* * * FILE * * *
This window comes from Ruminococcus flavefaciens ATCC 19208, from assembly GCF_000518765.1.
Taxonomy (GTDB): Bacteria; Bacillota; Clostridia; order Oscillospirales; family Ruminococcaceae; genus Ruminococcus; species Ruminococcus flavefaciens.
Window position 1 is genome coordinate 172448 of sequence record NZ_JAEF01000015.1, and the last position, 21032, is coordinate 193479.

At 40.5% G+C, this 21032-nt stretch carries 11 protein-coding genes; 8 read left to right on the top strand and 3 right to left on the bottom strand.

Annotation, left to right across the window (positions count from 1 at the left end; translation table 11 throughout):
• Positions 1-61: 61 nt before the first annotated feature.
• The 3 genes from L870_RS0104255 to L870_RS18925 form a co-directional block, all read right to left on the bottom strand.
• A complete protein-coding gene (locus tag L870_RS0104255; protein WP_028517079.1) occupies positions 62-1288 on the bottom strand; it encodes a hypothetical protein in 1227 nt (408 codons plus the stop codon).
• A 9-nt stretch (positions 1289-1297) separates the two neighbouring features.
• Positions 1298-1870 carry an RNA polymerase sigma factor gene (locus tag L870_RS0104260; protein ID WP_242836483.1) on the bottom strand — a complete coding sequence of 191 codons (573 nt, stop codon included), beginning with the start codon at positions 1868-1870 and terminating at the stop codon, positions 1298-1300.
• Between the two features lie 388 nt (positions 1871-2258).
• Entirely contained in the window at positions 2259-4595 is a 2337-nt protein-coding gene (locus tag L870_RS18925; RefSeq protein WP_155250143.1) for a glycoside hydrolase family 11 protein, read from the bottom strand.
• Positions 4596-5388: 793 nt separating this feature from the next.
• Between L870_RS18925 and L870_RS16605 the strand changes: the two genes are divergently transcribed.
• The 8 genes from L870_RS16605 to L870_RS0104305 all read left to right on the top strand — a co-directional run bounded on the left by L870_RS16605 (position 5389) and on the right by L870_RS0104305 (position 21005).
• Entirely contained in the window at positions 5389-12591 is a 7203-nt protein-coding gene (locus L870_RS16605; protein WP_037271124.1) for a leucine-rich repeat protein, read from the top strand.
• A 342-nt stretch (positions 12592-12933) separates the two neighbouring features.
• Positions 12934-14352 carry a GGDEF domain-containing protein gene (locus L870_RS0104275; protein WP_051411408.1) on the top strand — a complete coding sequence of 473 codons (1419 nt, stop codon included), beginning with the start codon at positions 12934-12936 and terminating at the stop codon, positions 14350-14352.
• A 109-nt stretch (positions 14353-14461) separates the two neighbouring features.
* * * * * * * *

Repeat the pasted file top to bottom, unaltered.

This window comes from Ruminococcus flavefaciens ATCC 19208, from assembly GCF_000518765.1.
Taxonomy (GTDB): Bacteria; Bacillota; Clostridia; order Oscillospirales; family Ruminococcaceae; genus Ruminococcus; species Ruminococcus flavefaciens.
Window position 1 is genome coordinate 172448 of sequence record NZ_JAEF01000015.1, and the last position, 21032, is coordinate 193479.

At 40.5% G+C, this 21032-nt stretch carries 11 protein-coding genes; 8 read left to right on the top strand and 3 right to left on the bottom strand.

Annotation, left to right across the window (positions count from 1 at the left end; translation table 11 throughout):
• Positions 1-61: 61 nt before the first annotated feature.
• The 3 genes from L870_RS0104255 to L870_RS18925 form a co-directional block, all read right to left on the bottom strand.
• A complete protein-coding gene (locus tag L870_RS0104255; protein WP_028517079.1) occupies positions 62-1288 on the bottom strand; it encodes a hypothetical protein in 1227 nt (408 codons plus the stop codon).
• A 9-nt stretch (positions 1289-1297) separates the two neighbouring features.
• Positions 1298-1870 carry an RNA polymerase sigma factor gene (locus tag L870_RS0104260; protein ID WP_242836483.1) on the bottom strand — a complete coding sequence of 191 codons (573 nt, stop codon included), beginning with the start codon at positions 1868-1870 and terminating at the stop codon, positions 1298-1300.
• Between the two features lie 388 nt (positions 1871-2258).
• Entirely contained in the window at positions 2259-4595 is a 2337-nt protein-coding gene (locus tag L870_RS18925; RefSeq protein WP_155250143.1) for a glycoside hydrolase family 11 protein, read from the bottom strand.
• Positions 4596-5388: 793 nt separating this feature from the next.
• Between L870_RS18925 and L870_RS16605 the strand changes: the two genes are divergently transcribed.
• The 8 genes from L870_RS16605 to L870_RS0104305 all read left to right on the top strand — a co-directional run bounded on the left by L870_RS16605 (position 5389) and on the right by L870_RS0104305 (position 21005).
• Entirely contained in the window at positions 5389-12591 is a 7203-nt protein-coding gene (locus L870_RS16605; protein WP_037271124.1) for a leucine-rich repeat protein, read from the top strand.
• A 342-nt stretch (positions 12592-12933) separates the two neighbouring features.
• Positions 12934-14352 carry a GGDEF domain-containing protein gene (locus L870_RS0104275; protein WP_051411408.1) on the top strand — a complete coding sequence of 473 codons (1419 nt, stop codon included), beginning with the start codon at positions 12934-12936 and terminating at the stop codon, positions 14350-14352.
• A 109-nt stretch (positions 14353-14461) separates the two neighbouring features.